“That changed my life,” recalls Odessa with heavy understatement, “and it made me much stronger. I knew I had to fight to give this person the best future I can.”

After parenthood and marriage, Odessa van Niekerk returned to the track briefly – and impressively – but soon put running second to building a career that would help provide opportunities for her active, ambitious sons.

Wayde’s challenging start on the long track of life had given way to boundless energy and an evident sporting potential his family wanted him to be able to nourish.

Both parents provided guidance and support, as would stepfather Steven Swarts, a former SAAAB middle-distance runner whom Odessa married when Wayde was coming into his teens.

They moved to Bloemfontein, to Johannesburg for a year, and then back to the capital of the Free State, where the oldest son’s talent would be hothoused at Grey College, alma mater to many singular South African sportsmen and equipped with the space and facilities for a runner, a cricketer, a rugby player to thrive.

The student Van Niekerk liked all of those, and more, to the point of distraction. For a period, Van Niekerk stopped running in order to pursue his interests in team games. If there had been any temptation for his mother to live out her athletic dreams vicariously through her gifted son, they stopped there.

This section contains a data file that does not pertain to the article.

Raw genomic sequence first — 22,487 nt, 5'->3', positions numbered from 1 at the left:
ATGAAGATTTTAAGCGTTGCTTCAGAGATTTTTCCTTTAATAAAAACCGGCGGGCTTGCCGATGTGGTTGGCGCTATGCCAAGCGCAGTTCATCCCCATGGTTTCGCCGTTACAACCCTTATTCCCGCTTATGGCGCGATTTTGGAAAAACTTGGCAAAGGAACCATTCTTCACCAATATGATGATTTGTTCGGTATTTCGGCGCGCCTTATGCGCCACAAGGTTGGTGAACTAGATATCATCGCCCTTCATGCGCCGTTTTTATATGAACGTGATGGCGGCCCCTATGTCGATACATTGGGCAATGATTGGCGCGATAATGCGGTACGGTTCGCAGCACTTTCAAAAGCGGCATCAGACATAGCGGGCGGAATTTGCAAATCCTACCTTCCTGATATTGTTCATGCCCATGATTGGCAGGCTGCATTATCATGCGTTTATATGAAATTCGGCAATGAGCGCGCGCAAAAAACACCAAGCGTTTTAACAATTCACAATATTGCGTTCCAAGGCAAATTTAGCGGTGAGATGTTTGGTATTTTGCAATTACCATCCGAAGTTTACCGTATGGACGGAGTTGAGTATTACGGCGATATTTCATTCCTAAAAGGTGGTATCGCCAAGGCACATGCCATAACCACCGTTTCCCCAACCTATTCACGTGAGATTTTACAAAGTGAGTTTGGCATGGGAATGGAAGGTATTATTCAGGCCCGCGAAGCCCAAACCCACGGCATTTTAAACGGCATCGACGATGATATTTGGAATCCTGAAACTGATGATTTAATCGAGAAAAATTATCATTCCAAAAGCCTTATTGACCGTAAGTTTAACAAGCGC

“Yes, it was sad for me when he didn’t want to do athletics any more, but we said to ourselves: ‘Leave him, he’ll come back if he wants it’.”

He did so at Grey – and with jets in his heels. At the age of 18 Wayde, South African starlet, finished fourth in the 200 metres at the World Junior Championships in Canada, and became the South African champion over 200 metres in 2011 in a time fast enough to make him a candidate for the 2012 London Olympics.

Then the first major setback, a recurring hamstring problem that smashed his dreams of running in London, of sharing a stage with the sprint phenomenon of the era, Usain Bolt. In some respects, the
injury was serendipitous. And by now, he had also come under the mentorship of Tannie Ans.

‘Tannie’ Ans Botha is the septuagenarian great-grandmother from Namibia who began coaching Van Niekerk when he enrolled at the University of the Free State as a marketing student. She had not been assessing him long when she concluded that this lithe, 1.80-metre-tall inheritor of
strong running DNA and what his mother calls “a real drive of wanting to be the best” was better built for a longer distance than the 100 metres or 200 metres.

Van Niekerk was initially sceptical. The 400 metres seemed to him to place so many more potential tortures on the soul than the shorter runs.

It was strategically more complex. For someone aspiring to be the very best, it also seemed beset with records as apparently unreachable as those Bolt was busy setting down in the shorter distances. Michael Johnson, with his pioneering, pitter-patter strides, had established the best time (43.18) way back in 1999. Nobody in a decade and a half of the new millennium had managed to break it.

But the accumulated wisdom of Tannie Ans told her the quarter-mile could become Wayde’s world, his dominion …

(By Ian Hawkey)

*Vuvuzela Dawn: 25 Sports Stories that Shaped a New Nation, by Luke Alfred and Ian Hawkey, is published by Pan Macmillan and available in leading bookstores. Recommended retail price: R295